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Walk safer and smarter outside

Your walks should be all about the benefits, not worrying about sneaky tripping hazards, overheating or worse. Use these smart tips to stay safe while you walk your way to wellness.

Stacy Colino By Stacey Colino

If the warmer weather and sunny skies are inspiring you to head outside for a walk, that’s great. Walking has been called the most underrated form of exercise. That’s because many people don’t know it can do so much more than improve fitness and heart health. Walking can also help boost mood and energy, ease pain and lower your risk for cancer and chronic diseases.1

“Walking is the best form of exercise — it’s what your body was designed to do,” says Pete McCall, M.S. He’s an adjunct professor of exercise and nutrition sciences at San Diego State University and host of the All About Fitness podcast. Walking outside also gives you the added perks of fresh air and natural light.

Still, walking is not risk-free. It can raise your chance of falling, for starters. In fact, one study found that 15 percent of all falls among adults happened while they were walking. People with low fitness levels had an even higher risk of walking-related falls.2 Most injuries from falls are minor, such as cuts, scrapes and bruises. But 1 out of 5 falls cause more serious injuries, such as broken bones or head injuries.3 Add in summer heat and you need to think about overheating or becoming dehydrated too.1

The good news: You can stay safe while you stride with a little planning. Check out these tips before you step out, and then put them to good use.


Choose appropriate shoes

It’s up to you what type of shoes you pick. Walking shoes, running shoes or trainers are all great options. Are you walking on an uneven surface, such as a trail in the woods? If so, think about wearing high-top trail shoes or hiking boots. They can help support your ankles.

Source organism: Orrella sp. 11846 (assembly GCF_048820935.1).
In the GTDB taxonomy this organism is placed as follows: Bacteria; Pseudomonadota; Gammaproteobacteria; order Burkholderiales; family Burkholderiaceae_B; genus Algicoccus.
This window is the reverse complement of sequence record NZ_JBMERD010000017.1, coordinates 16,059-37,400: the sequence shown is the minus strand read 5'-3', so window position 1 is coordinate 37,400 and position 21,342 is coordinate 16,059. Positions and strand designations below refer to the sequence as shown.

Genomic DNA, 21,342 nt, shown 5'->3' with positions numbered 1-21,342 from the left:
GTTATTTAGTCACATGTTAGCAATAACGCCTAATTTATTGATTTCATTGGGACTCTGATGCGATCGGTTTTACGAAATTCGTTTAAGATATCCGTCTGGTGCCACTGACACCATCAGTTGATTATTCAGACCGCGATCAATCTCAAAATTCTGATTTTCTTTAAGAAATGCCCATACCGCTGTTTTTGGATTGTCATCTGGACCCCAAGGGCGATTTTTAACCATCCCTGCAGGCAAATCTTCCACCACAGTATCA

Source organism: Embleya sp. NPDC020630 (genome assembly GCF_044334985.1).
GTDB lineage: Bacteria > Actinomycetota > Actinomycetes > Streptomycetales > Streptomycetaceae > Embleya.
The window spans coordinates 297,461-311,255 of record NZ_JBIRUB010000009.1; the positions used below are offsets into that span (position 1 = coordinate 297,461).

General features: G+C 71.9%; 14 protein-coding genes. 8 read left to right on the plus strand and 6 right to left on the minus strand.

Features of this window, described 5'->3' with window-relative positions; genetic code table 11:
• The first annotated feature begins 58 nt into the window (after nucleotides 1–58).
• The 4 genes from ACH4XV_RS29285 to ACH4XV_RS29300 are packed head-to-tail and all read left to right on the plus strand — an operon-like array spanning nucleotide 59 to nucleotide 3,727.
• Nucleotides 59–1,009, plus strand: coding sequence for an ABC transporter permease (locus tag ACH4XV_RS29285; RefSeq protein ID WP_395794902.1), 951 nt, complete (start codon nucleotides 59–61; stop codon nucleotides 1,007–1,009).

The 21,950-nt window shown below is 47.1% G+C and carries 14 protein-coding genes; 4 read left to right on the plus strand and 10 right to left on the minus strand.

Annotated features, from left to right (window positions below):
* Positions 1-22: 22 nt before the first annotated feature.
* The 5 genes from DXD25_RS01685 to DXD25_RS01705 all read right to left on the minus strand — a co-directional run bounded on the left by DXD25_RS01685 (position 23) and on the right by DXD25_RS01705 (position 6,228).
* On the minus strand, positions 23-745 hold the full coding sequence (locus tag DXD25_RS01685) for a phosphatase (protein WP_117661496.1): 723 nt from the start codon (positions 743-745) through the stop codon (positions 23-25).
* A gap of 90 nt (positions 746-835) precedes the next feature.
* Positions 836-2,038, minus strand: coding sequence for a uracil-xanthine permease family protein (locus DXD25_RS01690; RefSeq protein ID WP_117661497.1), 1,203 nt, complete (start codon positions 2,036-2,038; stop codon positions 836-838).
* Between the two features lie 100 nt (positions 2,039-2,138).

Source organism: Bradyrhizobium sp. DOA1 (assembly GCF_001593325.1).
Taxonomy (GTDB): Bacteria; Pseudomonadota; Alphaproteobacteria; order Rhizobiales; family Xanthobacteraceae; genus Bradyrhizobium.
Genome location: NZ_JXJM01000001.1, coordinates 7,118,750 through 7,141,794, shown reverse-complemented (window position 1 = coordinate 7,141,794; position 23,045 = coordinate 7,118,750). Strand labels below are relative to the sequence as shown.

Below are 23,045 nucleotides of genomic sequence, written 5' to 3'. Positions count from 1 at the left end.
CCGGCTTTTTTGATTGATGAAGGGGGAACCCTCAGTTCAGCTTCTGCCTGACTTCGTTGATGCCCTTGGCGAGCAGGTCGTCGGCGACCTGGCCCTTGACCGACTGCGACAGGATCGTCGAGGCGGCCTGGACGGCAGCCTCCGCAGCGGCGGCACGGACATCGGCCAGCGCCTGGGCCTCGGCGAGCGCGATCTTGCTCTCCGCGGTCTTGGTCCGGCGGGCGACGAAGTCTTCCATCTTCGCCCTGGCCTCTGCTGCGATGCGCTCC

Whatever shoes you choose, just make sure they check these boxes:

  • Comfortable
  • Fit well
  • Good support on the sides and in the heel
  • Good grip in the sole to keep from slipping
  • Plenty of cushioning to reduce the impact on your joints


Wear summer-friendly clothes

Put on comfortable clothes in breathable fabrics that “wick” or pull moisture away from the skin, says Fabio Comana, an exercise physiologist with the National Academy of Sports Medicine. This will help remove heat, through sweat, from your body. Some workout clothes also have sunblock built into the fabric. That offers your skin some protection from UV rays, but it’s still important to use sunscreen on areas your clothing doesn’t cover.


Aetna® D-SNP members get an allowance for certain over-the-counter items like sunscreen and sunburn-relief products. Call Member Services at to learn more.



Pick the right pace

Start with a pace that feels comfortable. Aim to walk a mile or for 20 minutes at that pace, even if you need to take breaks. (If that’s too challenging right now or if you don’t have 20 minutes, that’s okay — do what you can.) Then, safely ramp up the challenge over time. You can do that by increasing how fast or how long you walk by 10 percent per week. For example, if you walk 20 minutes at a time the first week, bump up your walks to 22 minutes the next week. It helps to use a fitness tracker or an app on your phone to track your pace, McCall says.


Stay away from tripping hazards